Bright Lights, New Accessories

January 25, 2013

By Laura Brauer

The days of lighting up a scene with the pyrotechnics of flash lamps are long gone. Today’s lighting tools are much more sophisticated, portable, far less dangerous and don’t produce smoke and dust when triggered. While we can now leave the cans of flash powder behind, there are plenty of products and accessories that provide practical—and creative—solutions to enhance your lighting toolbox. We’ve put together some suggestions for lighting accessories that range from products that don’t cost more than a couple of lattes, to those that will have you reaching deep into your pockets. 

Adorama Strobo-Socks

Sometimes the simplest solutions are the best. Or, like Adorama’s Strobo-Socks, they are—at the very least—extremely affordable while getting the job done. These little nylon fabric diffusers are designed for battery-powered flash units (it’s best not to use them for continuous light sources/modeling lights, though). An elasticized opening fits over smaller flashes and, according to Adorama, up to 5-inch reflectors of lighting systems from Quantum and Sunpak, among others.

A two-pack costs less than $9 and they’re highly portable—just fold them up and put them in your pocket. The Strobo-Socks are washable, too, but be sure to air-dry them. You get the picture: avoid heat from continuous light and automatic dryers.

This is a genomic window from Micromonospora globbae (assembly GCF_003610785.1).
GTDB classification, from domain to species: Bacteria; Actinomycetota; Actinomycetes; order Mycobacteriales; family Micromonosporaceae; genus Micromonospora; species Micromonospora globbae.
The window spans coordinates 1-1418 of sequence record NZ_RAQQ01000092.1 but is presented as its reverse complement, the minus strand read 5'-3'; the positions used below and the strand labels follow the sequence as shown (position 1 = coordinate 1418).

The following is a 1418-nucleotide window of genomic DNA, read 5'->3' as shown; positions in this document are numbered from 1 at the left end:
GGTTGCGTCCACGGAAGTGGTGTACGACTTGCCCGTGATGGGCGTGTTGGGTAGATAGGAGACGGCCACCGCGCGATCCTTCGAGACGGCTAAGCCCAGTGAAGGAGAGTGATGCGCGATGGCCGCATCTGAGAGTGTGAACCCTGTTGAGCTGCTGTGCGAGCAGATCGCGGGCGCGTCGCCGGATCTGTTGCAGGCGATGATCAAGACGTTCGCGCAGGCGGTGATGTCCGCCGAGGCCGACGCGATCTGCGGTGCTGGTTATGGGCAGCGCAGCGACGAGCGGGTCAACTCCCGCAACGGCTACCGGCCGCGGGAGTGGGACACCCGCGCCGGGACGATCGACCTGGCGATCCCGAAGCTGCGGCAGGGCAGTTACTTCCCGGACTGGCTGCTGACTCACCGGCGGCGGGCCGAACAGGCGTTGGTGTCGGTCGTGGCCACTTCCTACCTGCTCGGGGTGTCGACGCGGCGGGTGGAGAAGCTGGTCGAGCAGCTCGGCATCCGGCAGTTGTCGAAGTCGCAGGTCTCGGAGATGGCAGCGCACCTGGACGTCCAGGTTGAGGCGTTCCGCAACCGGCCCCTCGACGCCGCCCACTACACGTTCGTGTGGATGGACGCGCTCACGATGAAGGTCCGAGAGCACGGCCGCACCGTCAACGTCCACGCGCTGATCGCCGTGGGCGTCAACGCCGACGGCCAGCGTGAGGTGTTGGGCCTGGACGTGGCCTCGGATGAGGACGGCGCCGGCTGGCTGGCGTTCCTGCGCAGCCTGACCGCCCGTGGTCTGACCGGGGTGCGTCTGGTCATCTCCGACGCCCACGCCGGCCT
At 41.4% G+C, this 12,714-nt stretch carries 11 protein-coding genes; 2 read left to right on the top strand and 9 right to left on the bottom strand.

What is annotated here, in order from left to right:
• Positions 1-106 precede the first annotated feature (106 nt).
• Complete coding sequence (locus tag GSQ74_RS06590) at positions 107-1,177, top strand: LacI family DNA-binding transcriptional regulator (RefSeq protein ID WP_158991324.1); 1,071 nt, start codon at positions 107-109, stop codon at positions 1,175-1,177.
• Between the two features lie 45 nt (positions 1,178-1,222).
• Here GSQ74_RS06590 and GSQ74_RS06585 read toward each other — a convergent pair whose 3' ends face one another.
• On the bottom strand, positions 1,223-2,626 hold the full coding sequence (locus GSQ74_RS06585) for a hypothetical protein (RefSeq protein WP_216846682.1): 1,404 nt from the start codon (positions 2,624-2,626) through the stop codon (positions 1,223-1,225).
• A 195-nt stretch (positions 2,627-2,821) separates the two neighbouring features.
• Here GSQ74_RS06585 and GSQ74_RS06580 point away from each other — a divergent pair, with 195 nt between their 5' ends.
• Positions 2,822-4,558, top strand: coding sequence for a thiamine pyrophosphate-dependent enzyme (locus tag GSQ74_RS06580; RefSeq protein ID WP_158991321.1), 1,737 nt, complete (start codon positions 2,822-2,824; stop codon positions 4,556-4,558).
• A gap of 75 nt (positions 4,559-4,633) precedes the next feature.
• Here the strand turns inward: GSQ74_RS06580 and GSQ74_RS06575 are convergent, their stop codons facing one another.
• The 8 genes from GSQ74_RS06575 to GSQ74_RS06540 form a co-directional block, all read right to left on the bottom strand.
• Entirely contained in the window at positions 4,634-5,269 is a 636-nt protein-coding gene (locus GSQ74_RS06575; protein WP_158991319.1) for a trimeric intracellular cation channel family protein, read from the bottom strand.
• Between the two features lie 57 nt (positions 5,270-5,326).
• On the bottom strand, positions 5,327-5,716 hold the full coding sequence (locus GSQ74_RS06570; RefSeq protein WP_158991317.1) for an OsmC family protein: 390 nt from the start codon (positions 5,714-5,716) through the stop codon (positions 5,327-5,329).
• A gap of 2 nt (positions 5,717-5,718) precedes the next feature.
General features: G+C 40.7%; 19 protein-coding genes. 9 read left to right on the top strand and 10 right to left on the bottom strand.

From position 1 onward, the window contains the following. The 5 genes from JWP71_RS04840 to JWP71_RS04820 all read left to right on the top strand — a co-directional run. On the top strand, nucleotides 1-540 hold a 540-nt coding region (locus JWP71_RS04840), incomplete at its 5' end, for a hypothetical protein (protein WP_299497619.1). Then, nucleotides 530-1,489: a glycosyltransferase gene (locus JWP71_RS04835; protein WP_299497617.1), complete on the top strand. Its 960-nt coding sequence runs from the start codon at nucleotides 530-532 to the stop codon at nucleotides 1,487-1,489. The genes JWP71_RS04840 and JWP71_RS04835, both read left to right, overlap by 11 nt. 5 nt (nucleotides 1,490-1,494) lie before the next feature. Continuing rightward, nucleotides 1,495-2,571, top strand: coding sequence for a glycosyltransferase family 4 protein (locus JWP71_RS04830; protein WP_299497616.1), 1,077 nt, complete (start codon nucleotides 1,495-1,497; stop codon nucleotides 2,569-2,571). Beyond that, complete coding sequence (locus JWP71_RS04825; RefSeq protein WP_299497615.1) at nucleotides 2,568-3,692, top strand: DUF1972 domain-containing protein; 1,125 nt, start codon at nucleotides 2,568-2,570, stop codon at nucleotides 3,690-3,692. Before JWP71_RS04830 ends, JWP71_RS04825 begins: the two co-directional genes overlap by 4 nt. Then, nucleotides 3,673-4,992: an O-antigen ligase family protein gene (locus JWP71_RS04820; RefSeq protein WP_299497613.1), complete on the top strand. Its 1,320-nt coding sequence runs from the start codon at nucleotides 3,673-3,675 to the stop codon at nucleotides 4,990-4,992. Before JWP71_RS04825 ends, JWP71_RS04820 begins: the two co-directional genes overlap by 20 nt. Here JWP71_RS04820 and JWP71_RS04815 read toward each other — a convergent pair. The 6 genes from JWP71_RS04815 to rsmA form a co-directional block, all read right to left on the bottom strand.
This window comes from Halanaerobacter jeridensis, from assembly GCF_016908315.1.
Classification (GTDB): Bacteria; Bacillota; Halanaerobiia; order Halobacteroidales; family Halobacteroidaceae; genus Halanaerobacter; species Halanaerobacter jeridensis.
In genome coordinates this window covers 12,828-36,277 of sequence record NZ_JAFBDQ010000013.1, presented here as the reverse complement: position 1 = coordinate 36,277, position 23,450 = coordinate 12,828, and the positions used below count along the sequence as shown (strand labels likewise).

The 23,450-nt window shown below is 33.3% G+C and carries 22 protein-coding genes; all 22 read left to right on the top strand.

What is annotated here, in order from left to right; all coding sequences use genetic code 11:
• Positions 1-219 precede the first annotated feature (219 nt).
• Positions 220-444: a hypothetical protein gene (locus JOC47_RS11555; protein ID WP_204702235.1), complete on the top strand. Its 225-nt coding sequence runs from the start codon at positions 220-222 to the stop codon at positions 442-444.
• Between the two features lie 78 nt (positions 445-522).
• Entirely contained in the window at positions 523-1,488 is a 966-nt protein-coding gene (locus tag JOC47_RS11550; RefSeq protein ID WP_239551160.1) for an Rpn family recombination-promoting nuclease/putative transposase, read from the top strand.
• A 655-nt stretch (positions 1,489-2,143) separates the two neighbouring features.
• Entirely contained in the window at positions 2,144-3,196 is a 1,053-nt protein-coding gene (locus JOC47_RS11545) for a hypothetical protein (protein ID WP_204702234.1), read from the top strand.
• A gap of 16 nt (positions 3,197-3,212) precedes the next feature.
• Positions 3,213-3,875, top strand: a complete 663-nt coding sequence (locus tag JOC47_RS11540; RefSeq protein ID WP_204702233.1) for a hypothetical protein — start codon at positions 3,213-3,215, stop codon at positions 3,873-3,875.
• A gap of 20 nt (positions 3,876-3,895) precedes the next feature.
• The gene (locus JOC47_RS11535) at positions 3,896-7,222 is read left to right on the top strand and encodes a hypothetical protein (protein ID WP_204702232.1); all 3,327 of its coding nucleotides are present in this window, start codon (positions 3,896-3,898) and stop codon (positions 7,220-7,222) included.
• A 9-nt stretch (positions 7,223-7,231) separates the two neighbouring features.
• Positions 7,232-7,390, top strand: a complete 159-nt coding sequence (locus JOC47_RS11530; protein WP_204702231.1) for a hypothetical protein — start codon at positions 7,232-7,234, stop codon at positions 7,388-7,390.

Still, they are very convenient and only cut down light by 1 stop. If you need to soften the light more than that, particularly for macro photography, just double ‘em up. This highly portable diffuser will keep your gear bag light and is a no-brainer to use. Be sure to head over to the Adorama site to check out its other affordable FlashPoint lighting gear.

Price: $8.95 (two-pack). 


broncolor (Hasselblad Bron) Move 1200L

broncolor has several portable battery-powered packs, but the new Move 1200L weighs a mere 13.7 pounds and measures a compact 8.3 x 6.7 x 9 inches, so it won’t weigh you down or take up a lot of room when you’re moving from one location to another. 

The pack comes with a rechargeable plug-in lithium battery and charger, with about 4,000 recharging cycles, and takes only 0.02-1.9 seconds to recharge (faster recharging—0.02-0.9 seconds—is available in Speed Mode). You’ll get about 170 flashes per charge at 1200 w/s (230 in Eco-Mode) and a whopping 50,000 at 4 w/s. The Move is equipped with two lamp outlets and can support up to a 200-watt modeling light. A modeling light timer is also available.